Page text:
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Re: comparison operators and *typos
> | Date: Wed, 06 Jul 2005 13:55:40 -0400
> | From: Paul Schlie <schlie@xxxxxxxxxxx>
> | As one last thought:
> | If the default value of a function were defined as the average value of
> | it's limits, then it may be reasonable to define a number system like:
> | -1.0 -10. -1/0 +1/0 +10. +1.0 -1.0 -10. -Inf Inf 10. 1.0
> | -------------- 0 -------------- :: -------------- 0 -----------
> | -1.0 -0.1 -0/1 +0/1 +0.1 +1.0 -1.0 -0.1 -0.0 0.0 0.1 1.0
> | Where absolute zero is designated as 0, and who's reciprocal is 0, as
> | the average value of it's -1/0 and +1/0 limits would be 0; as would 0/0,
> Then the FINITE? predicate becomes useless.
> | and the difference of any two equivalent values, thereby eliminating the
> | otherwise complexity and arguably negligible value of an inexact 0. i.e.:
> | (= -0.0 0 +0.0) => #t, (< -0.0 0 +0.0) => #t, and (< -1/0 0 +1/0) => #t
> | Thereby all functions will be legitimately valued at all points with no
> | of ambiguous value representation, however who's value may be more
> | determined at a specific limit through the use of a limit macro as desired.
> Why do you feel compelled to turn LIMIT into a macro?
- no good reason, I was first thinking that explicitly wrapping an
expression in a lambda wasn't necessary, then thought/agreed otherwise.
> | Thereby hypothetically: (presuming sufficient numerical precision)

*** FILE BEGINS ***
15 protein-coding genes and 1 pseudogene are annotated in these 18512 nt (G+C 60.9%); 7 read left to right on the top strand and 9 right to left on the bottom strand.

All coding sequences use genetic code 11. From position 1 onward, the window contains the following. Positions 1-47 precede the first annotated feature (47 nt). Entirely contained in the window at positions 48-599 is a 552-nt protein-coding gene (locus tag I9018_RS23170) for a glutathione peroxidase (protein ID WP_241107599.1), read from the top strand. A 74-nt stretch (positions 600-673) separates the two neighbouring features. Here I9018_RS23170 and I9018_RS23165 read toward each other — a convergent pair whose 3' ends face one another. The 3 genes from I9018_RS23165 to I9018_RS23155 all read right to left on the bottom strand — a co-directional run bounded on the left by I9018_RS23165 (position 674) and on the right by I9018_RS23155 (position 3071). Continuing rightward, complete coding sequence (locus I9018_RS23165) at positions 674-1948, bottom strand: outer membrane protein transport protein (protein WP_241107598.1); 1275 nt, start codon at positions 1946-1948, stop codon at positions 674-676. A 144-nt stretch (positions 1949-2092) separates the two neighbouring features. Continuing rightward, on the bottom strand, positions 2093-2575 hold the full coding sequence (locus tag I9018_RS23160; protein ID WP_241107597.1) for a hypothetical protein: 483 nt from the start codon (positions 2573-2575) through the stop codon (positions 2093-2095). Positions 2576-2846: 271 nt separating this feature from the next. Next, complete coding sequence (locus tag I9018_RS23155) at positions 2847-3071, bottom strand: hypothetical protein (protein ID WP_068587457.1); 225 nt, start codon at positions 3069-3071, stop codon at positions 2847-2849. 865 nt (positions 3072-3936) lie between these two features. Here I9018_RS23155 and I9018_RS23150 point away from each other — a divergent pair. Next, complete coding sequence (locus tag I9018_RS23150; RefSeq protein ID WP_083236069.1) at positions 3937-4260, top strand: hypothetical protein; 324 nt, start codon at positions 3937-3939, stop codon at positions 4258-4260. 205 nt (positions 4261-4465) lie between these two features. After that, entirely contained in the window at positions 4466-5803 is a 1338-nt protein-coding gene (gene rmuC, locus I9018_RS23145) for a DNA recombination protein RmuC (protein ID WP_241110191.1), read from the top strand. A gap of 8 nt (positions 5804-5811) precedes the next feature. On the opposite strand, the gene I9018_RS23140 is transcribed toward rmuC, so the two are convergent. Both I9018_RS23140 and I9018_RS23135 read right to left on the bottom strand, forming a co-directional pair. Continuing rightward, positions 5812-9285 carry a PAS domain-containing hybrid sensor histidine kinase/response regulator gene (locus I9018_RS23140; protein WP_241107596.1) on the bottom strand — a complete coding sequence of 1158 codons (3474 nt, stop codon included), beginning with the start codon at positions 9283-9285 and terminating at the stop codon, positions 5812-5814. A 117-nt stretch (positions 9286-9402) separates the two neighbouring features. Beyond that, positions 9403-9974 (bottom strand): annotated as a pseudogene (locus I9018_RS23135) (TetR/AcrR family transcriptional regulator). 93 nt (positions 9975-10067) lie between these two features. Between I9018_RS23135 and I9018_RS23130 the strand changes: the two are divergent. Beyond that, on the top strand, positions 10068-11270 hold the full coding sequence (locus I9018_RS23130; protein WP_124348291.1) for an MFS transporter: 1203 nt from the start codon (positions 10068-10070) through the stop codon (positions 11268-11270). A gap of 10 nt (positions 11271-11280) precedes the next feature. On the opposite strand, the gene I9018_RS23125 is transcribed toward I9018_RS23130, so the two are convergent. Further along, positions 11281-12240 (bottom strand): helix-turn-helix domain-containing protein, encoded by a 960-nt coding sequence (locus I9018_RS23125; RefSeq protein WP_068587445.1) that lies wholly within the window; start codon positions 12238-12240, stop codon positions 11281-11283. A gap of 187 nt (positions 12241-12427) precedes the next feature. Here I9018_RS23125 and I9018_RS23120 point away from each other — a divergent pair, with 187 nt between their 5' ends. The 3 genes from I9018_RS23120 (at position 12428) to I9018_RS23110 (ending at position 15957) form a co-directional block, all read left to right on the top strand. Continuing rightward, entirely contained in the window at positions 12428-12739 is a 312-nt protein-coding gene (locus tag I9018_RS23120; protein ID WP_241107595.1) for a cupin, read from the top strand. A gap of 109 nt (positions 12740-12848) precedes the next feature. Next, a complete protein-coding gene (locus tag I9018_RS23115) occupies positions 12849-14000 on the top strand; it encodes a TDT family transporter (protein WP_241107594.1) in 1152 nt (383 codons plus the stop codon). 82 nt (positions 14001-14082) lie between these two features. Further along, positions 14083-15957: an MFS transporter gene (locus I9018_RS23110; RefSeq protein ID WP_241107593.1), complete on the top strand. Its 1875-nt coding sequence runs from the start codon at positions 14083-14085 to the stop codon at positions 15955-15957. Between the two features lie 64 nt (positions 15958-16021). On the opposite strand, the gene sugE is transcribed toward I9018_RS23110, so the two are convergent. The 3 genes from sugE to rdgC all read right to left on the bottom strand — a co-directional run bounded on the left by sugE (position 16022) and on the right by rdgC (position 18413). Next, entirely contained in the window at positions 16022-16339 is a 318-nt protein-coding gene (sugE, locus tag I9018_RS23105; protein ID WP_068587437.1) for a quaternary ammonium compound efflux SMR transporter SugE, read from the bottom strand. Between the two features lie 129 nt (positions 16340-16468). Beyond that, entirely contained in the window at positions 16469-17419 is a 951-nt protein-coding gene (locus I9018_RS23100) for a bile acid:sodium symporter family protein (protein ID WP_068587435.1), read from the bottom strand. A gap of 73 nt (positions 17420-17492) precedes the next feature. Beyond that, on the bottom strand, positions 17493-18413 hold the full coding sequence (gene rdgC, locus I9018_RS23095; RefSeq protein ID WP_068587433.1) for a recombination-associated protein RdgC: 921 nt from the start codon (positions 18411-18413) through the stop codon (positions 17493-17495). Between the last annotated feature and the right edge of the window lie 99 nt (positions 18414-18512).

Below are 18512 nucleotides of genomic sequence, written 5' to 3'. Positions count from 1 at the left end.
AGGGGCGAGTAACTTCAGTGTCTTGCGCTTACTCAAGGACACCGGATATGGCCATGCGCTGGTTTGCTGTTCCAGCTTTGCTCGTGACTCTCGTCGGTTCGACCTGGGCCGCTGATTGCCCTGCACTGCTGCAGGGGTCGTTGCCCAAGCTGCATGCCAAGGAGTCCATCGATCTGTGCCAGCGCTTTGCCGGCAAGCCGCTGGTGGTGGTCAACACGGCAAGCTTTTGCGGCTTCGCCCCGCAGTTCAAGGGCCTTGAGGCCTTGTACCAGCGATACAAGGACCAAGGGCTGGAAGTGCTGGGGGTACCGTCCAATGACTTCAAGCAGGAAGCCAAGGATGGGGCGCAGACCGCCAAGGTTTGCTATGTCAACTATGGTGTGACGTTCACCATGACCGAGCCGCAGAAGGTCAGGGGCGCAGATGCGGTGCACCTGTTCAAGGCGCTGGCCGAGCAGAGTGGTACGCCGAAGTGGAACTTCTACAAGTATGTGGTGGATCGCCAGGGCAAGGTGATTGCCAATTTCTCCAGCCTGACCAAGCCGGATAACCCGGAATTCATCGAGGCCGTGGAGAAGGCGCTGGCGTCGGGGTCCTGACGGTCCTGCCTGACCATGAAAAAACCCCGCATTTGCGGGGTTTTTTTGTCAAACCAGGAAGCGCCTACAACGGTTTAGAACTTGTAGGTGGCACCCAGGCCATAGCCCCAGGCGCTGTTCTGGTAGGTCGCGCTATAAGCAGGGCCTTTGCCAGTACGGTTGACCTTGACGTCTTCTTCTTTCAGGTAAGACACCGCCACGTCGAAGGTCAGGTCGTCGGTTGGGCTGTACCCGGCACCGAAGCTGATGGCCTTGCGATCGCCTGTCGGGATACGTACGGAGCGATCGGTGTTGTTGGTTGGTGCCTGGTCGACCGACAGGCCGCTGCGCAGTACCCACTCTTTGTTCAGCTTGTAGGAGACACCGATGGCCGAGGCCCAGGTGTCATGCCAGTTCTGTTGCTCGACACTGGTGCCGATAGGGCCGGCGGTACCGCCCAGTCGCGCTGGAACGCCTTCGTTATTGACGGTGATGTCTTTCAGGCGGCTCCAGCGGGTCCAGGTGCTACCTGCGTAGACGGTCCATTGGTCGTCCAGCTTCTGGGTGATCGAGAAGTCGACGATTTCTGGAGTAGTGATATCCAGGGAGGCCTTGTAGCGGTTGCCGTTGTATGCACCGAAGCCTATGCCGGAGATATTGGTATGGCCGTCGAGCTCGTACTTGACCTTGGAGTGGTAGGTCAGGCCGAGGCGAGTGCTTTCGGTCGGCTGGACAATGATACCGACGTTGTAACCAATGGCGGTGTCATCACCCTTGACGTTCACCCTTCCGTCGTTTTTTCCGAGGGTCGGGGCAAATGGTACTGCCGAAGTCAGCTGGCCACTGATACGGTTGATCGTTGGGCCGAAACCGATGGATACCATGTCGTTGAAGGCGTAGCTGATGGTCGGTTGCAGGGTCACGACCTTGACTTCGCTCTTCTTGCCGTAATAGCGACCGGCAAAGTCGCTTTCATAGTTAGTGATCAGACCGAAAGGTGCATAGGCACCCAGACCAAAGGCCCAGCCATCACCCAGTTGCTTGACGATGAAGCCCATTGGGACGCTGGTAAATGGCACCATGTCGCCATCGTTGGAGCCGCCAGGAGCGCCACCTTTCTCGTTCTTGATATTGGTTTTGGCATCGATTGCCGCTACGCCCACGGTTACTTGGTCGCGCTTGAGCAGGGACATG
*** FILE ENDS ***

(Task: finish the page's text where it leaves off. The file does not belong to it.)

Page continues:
> | (tan pi/2) => 0
> An exact zero? That is just wrong.
- either one accepts that an inexact 0 represents the region inclusive of
-0.0 and +0.0, or defines it as the region in between (which implies an
inexact 0 is equivalent to an exact 0, thereby both represent a pure 0,
where correspondingly infinities and their reciprocals may be expressed
as ratio's of 0, thereby enabling a direct correspondence between exact
and inexact values.
and no more wrong than returning a completely useless value? (as it would
at least represent the value at the intermediate point between it's
limits, as opposed to nothing particularly useful)
> | (limit (lambda (x) (tan x)) (pi/2 -0/1)) => +1/0
> | (limit (lambda (x) (tan x)) (pi/2 +0/1)) => -1/0
> | (+ 4. (/ (abs 0) 0)) => 4.0
> | (limit (lambda (x) (+ 4. (/ (abs x) x))) (0 -0/1)) => 3.0
> | (limit (lambda (x) (+ 4. (/ (abs x) x))) (0 +0/1)) => 5.0
> LIMIT already handles these cases correctly. But I am unconvinced
> that a procedure can automatically pick the evaluation points given no
> information about the test function.
- it seems fairly straight foreword to for +-0/1 to imply the use of the
smallest value representable by an implementation as the delta value
in it's calculation of a limit value its argument's value? Thereby
it becomes unnecessary to know exactly the precision limit that a
particular implementation is. (in fact it may even be simpler to
define left-limit, and right-limit, and eliminate the specification
of a delta value.)